I’m Feeling The Love

Roger Kimball shares a few thoughts about Howard Zinn. Here.


  1. bob koepp says

    Yeah, Zinn was a piece of work. Even if his sympathies lay on the side of angels, he had no appreciation for the value of truth. And to me, that means he was the opposite of intelligent, since a society founded on lies cannot endure.

    Posted February 4, 2010 at 12:52 pm | Permalink
  2. Malcolm says

    Quite right, Bob. But the man walked on water in some circles. I saw him most recently last summer in Wellfleet, where he was leaving a restaurant as I was entering; the adoring crowd was practically fanning him with palm fronds.

    Here’s a letter to the Times from a few days ago, responding to a predictably tendentious eulogy by Bob Herbert:

    To the Editor:

    Bob Herbert suggests that the fact that the late historian Howard Zinn was viewed as a dangerous radical by some people is a sad commentary on American intellectual life.

    I could not disagree more. I never met Mr. Zinn, but I have seen, as a history professor as well as in my research on French anti-Americanism, the awful effect that “A People’s History of the United States” has had on several generations of students. In Mr. Zinn’s effort to tell “the other side of the story,” he dramatically distorted events on both sides and reduced the complexities of international politics to a struggle between good and evil.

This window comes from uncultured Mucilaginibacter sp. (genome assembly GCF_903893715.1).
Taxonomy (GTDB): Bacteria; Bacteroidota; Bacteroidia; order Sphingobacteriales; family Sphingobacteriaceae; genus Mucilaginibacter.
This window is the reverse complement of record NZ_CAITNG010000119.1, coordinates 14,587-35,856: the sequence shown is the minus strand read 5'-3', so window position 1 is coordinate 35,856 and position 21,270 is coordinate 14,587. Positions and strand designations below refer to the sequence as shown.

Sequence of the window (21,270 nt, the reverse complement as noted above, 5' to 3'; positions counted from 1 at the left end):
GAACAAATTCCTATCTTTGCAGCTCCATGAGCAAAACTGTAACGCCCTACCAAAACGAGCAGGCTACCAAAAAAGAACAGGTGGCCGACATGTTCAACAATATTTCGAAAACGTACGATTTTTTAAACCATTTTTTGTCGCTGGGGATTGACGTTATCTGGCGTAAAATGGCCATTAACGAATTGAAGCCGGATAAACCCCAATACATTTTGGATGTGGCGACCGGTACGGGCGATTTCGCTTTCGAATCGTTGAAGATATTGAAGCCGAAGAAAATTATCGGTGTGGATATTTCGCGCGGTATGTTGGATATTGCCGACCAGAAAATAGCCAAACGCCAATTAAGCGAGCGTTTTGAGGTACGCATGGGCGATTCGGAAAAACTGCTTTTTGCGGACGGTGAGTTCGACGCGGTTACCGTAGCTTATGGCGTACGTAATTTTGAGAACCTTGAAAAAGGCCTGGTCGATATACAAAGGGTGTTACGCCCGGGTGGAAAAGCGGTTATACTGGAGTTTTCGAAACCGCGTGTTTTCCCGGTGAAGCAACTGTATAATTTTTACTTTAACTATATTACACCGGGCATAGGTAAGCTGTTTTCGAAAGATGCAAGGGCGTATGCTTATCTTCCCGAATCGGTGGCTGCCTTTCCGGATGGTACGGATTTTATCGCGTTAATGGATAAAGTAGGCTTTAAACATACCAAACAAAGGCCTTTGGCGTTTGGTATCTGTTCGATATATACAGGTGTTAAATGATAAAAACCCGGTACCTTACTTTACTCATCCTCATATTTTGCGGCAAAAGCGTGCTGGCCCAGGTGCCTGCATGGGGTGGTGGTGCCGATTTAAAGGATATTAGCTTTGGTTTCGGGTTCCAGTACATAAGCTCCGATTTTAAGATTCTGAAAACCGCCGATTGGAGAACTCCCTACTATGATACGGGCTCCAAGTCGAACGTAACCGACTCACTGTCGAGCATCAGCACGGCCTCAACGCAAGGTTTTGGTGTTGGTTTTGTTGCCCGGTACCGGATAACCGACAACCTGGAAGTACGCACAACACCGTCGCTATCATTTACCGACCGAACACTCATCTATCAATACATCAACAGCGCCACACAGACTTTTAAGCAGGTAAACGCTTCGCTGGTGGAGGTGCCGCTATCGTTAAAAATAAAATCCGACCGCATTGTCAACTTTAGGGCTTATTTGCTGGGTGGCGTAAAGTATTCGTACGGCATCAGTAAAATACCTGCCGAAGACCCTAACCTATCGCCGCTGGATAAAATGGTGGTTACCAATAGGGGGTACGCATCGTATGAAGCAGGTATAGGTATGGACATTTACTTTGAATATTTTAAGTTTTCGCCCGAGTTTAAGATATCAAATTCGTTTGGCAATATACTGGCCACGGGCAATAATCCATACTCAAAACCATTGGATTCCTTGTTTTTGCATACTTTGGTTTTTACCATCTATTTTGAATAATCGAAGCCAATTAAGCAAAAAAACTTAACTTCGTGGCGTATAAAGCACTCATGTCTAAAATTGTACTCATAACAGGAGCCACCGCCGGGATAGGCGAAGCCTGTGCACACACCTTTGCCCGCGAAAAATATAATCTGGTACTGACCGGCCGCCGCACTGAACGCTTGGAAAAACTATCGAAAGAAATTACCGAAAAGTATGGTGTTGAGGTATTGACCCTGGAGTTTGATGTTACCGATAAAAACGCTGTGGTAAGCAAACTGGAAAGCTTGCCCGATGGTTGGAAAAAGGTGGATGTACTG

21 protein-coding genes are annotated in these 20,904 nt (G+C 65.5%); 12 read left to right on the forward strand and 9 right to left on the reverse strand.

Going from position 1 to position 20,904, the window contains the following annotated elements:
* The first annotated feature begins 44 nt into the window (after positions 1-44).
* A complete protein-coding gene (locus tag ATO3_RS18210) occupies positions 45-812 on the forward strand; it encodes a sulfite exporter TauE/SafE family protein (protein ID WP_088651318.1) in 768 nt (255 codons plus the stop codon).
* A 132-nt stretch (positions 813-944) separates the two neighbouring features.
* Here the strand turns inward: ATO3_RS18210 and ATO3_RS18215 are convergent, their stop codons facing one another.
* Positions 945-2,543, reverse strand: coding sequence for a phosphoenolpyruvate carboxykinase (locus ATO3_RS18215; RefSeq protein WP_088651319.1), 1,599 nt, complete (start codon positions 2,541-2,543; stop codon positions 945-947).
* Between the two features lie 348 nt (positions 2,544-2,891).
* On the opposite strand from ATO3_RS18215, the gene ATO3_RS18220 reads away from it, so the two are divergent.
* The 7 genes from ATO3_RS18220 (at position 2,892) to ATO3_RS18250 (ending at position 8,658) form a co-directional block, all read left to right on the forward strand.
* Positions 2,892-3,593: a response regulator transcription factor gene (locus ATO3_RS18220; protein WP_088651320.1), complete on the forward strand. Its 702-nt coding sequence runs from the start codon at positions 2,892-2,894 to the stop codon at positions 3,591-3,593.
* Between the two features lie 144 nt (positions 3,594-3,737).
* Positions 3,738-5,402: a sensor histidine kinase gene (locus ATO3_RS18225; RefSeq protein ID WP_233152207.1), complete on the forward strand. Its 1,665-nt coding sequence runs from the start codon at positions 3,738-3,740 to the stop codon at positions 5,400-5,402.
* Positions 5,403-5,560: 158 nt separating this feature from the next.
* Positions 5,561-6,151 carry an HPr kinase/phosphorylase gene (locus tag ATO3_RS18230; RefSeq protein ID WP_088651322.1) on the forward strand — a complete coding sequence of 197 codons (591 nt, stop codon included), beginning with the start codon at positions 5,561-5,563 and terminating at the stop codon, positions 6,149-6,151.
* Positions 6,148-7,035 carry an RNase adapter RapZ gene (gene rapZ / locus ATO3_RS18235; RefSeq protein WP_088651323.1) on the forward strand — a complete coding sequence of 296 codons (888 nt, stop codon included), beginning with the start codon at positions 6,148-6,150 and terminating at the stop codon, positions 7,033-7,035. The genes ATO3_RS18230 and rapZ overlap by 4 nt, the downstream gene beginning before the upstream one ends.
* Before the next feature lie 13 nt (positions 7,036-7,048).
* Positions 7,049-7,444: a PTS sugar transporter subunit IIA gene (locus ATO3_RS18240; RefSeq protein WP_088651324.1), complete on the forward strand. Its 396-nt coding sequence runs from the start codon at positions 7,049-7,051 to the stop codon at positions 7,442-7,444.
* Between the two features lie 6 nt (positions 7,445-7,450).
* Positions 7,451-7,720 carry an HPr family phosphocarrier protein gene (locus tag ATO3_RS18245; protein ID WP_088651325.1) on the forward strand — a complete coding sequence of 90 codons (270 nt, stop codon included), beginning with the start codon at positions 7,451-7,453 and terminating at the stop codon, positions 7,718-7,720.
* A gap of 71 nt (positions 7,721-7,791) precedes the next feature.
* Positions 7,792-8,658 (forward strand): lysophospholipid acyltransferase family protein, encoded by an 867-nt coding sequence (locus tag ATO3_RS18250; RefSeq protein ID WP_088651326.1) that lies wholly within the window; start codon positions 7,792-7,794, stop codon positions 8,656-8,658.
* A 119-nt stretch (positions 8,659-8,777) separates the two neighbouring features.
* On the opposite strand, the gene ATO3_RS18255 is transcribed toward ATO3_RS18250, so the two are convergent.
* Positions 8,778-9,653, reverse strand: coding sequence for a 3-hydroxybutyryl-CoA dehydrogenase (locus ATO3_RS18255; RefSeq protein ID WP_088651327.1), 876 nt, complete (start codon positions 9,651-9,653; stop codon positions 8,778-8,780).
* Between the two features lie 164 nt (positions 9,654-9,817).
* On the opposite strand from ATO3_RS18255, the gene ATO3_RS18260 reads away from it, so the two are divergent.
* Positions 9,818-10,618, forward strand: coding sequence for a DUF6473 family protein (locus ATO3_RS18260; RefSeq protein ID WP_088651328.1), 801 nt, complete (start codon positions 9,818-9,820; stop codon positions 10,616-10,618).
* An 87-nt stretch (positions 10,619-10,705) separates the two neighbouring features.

An excellent raconteur, he was, however, determined to write history as a story of American malfeasance. The result, among students who embraced his ideas, is a sort of facile cynicism posing as sophistication, and, perhaps worse, the tragically fatalistic idea that American history is little more than a conspiracy against humanity.

    Seth Armus
    Long Beach, N.Y., Jan. 30, 2010

    The writer is an associate professor of history at St. Joseph’s College and the author of “French Anti-Americanism, 1930-1948: Critical Moments in a Complex History.”

    Posted February 4, 2010 at 1:03 pm | Permalink